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Re: Second draft of the Y2038 design document

I don't think the classification of whether symbols are "Y2038-sensitive" 
is useful.

The relevant question is: does the ABI to a function involve time_t, 
whether directory or indirectly (e.g. through struct stat)?  If it does, a 
separate version is needed for _TIME_BITS=64.  That includes functions 
involving relative timestamps.  And the notes "3. Regardless of the time_t 
size, the function may not return a time_t value beyond Y2038." and "4. 
Regardless of the time_t size, the function may not accept an time_t input 
value beyond Y2038." simply seem wrong - functions should accept, and be 
able to return, arbitrary valid time_t values.

There should (preferably) not be functions such as time64 that you 
mention, nor types such as time64_t, at the user API level.  Rather, 
_TIME_BITS=64 would cause time_t to be remapped to __time64_t and calls to 
time to end up calling __time64 at the assembler level.

I don't see how EDOM could be correct for out-of-range values.  EOVERFLOW 
seems clearly correct for overflow on both input and output.

The sentence "Symbol versioning appears unnecessary so far." is either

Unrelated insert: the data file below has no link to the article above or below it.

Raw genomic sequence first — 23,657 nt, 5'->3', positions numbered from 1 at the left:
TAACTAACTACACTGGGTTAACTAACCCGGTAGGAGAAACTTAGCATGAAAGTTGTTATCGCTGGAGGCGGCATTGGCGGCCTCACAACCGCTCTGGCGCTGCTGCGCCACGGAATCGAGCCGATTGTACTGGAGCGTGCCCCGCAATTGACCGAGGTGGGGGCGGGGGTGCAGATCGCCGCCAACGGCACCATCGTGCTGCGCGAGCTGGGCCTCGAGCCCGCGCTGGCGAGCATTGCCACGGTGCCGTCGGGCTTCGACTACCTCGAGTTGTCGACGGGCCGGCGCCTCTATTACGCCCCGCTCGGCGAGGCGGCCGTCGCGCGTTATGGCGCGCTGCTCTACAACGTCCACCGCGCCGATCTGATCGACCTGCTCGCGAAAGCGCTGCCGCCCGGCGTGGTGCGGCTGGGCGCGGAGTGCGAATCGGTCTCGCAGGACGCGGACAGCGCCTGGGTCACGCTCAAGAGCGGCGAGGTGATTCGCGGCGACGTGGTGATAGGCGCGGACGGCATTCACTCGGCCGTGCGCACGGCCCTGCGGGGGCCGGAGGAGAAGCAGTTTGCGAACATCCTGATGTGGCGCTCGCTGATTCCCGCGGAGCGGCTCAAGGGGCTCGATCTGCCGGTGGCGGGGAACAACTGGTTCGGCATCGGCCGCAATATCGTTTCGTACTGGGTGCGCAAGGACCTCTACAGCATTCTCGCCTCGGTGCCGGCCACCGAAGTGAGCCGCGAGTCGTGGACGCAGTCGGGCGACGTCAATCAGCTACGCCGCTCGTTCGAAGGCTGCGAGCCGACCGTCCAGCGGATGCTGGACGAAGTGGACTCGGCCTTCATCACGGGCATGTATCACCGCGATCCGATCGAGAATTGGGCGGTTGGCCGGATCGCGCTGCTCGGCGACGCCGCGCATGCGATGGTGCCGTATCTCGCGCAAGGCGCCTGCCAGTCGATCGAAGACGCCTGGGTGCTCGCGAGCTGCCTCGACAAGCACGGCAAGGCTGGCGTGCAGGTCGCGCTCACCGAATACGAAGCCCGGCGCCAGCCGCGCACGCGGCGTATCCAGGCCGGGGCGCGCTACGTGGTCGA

wrong or meaningless, and so should be removed.  All new symbols get the 
appropriate symbol version for the first glibc release they are in.  It 
may well be the case that all new interfaces have new names at the 
assembler level - including e.g. __xstat64_time64 - rather than being new 
versions of existing names - but if that's what you mean, then say so (and 
explicitly address what the __xstat etc. interfaces would look like).

There is the matter of time interfaces used internally in glibc.  Just as 
glibc uses the stat64 interfaces internally (instead of defining 
_FILE_OFFSET_BITS=64 when glibc is built, because the redirections that 
implies would be problematic for building the 32-bit function variants), 
so I suppose glibc would internally use e.g. __clock_gettime_time64 when 
it needs to get a timestamp (and all glibc-internal uses of affected 
functions, including stat functions, would need reviewing to convert them 
to the new forms).  (When building for a 64-bit architecture, such calls 
would then need to be remapped back to the functions that actually exist 
in glibc.)

The claim "On some architectures, time_t is already 64-bit wide even 
though it still contains a signed value ranging from -2**31 to (2**31)-1. 
Introducing 64-bit support should only change the range from -2**63 to 
(2**63)-1." seems misleading.  On 64-bit platforms, there is no existing 
constraint that time_t contains a 32-bit value, and nothing for 64-bit 
support to fix in that regard; values may be arbitrary 64-bit values 

Joseph S. Myers

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